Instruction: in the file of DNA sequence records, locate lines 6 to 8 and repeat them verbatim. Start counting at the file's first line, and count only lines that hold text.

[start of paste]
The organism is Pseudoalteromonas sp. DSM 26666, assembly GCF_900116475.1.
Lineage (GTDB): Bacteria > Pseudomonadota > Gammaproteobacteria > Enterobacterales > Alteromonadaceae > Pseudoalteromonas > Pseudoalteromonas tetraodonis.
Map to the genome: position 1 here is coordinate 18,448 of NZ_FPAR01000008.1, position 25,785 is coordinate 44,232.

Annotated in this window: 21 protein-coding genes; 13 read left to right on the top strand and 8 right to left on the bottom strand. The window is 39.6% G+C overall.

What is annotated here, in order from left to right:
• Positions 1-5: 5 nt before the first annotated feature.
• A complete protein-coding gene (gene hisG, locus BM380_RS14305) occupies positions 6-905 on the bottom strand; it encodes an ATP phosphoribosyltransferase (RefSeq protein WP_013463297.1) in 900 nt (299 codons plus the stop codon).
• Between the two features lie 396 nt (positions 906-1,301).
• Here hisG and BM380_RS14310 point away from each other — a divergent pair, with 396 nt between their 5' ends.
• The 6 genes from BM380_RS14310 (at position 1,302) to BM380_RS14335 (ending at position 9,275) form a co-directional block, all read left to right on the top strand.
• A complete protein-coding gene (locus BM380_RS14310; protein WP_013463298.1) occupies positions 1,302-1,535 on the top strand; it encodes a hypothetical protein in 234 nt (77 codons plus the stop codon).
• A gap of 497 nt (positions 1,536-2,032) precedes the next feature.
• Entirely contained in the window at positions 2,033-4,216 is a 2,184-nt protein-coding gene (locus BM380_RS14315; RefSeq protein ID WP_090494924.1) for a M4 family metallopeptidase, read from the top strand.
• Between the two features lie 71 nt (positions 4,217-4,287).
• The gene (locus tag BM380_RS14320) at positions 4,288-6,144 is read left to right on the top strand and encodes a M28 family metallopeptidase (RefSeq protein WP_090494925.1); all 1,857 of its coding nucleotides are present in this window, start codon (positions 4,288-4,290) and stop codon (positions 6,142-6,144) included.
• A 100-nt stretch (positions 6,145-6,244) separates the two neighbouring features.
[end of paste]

• Positions 1-5: 5 nt before the first annotated feature.
• A complete protein-coding gene (gene hisG, locus BM380_RS14305) occupies positions 6-905 on the bottom strand; it encodes an ATP phosphoribosyltransferase (RefSeq protein WP_013463297.1) in 900 nt (299 codons plus the stop codon).
• Between the two features lie 396 nt (positions 906-1,301).